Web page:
A new report from the BC’s Forest Practices Board has identified opportunities to improve range management through forage measurement and allocation across the province.
“Government has developed good guidelines for measuring forage, but they aren’t consistently used,” FBP board member Gerry Grant said in releasing the report on December 5.
In addition, the province lacks an accurate inventory of forage in some districts.
“There is no province-wide inventory or even real good system for inventorying range and forage,” says Dawson Creek rancher and BC Cattlemen’s Association land stewardship committee chair Mike McConnell. “Another thing the report points out is that the government does not have accurate wildlife inventories. And of course, we’re supposed to be managing the forage out there for domestic stock and wildlife. It’s very hard to do when you don’t know how many wildlife you’re supposed to be providing feed for.”
BCCA was also happy to see the lack of legal requirements for timber companies to protect, manage, or maintain forage called out in the report. Previous reviews omitted language around ensuring sustainable supplies of timber and forage, McConnell says.
Additionally, the board found that over the long term, forestry activities within or near grazing tenures can reduce forage availability for animals.
The report also noted high staff turnover in nine of the 10 regional districts with the most Range Act agreements.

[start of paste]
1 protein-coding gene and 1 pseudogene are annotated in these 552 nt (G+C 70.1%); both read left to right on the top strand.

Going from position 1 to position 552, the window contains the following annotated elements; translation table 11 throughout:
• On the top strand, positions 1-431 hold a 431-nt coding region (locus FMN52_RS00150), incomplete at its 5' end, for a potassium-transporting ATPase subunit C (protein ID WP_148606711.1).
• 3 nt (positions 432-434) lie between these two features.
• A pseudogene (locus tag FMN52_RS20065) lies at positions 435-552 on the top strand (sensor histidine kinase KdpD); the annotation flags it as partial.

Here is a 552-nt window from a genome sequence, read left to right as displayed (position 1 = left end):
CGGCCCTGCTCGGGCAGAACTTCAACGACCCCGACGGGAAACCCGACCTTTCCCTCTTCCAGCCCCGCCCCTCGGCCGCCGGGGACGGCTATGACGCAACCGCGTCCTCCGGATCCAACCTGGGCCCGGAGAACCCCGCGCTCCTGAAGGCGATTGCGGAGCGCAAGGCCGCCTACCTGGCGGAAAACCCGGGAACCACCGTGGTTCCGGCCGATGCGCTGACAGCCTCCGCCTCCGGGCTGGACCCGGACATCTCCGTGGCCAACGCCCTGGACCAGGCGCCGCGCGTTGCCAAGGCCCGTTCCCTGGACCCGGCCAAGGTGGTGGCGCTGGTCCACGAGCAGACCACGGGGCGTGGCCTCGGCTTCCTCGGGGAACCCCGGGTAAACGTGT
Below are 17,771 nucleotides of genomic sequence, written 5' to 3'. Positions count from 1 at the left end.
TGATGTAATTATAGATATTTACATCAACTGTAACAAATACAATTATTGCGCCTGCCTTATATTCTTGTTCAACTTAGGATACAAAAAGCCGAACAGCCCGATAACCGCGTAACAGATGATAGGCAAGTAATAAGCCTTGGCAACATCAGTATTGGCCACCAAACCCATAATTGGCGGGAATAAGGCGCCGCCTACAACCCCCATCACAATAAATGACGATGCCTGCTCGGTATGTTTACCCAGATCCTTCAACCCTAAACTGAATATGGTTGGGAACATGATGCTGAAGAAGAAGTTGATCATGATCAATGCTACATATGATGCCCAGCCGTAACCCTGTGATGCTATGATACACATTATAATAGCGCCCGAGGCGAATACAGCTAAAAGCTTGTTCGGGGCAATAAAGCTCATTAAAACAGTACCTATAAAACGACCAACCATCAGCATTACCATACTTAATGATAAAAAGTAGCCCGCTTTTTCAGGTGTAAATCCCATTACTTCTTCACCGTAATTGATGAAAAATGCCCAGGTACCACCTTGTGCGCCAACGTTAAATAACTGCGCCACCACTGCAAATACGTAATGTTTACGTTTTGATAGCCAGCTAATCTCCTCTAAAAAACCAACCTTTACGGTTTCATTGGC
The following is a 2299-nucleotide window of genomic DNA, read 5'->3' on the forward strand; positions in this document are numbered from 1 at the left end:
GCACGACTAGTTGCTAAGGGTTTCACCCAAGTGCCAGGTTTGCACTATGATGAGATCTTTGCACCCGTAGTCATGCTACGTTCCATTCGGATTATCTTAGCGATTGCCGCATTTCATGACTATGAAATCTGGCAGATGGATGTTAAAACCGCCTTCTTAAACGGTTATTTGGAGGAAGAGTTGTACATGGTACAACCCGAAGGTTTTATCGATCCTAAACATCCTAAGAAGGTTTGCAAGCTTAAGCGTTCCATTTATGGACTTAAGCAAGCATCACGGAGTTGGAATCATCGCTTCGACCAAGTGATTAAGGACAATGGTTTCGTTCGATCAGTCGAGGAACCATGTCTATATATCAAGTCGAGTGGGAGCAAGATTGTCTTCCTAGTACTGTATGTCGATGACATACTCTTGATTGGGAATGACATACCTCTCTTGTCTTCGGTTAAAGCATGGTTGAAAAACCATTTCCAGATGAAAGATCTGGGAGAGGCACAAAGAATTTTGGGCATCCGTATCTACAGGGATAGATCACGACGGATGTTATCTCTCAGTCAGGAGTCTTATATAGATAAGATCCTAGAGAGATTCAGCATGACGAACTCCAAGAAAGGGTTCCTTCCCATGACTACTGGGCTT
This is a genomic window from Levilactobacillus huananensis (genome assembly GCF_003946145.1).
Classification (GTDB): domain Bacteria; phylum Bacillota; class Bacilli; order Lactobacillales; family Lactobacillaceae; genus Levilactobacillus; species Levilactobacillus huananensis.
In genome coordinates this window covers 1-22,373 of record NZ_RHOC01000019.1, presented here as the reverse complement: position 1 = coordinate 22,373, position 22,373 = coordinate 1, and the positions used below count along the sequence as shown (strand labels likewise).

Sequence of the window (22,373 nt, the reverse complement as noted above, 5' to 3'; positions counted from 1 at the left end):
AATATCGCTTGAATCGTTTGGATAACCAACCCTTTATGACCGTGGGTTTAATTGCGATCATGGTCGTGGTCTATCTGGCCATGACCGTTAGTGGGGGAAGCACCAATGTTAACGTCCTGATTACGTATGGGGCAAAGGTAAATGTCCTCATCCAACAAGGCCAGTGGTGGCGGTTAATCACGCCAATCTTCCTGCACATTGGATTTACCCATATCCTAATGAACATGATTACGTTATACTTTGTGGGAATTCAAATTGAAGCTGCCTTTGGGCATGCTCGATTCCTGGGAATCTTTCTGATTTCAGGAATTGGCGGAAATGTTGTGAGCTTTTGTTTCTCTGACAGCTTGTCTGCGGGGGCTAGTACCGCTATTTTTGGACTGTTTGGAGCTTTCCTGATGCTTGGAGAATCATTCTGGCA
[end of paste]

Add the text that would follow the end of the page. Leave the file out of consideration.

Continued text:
“We all sort of knew there was a huge turnover in our local staff, but I consider this a significant problem province-wide given that we don’t have a real good provincial forage inventory system and then you overlap that with high turnover of young and relatively unexperienced staff who are trying to deal with an annual crop,” McConnell says. “When you have a revolving door of young staff, it’s hard [if] they don’t have the background.”
Each range staff member in the 10 districts are responsible for 1.3 million hectares. Most of the ministry’s range monitoring relies on visual approximations for forage use and availability and few have written procedures for how their district measures forage, the report notes.
Overall, BCCA was pleased with and supports the board’s report as it highlights issues ranchers have underlined for a number of years.
“We were happy with the report,” McConnell says. “It was accurate and pointed out a number of these issues that we’ve been talking about for a while.”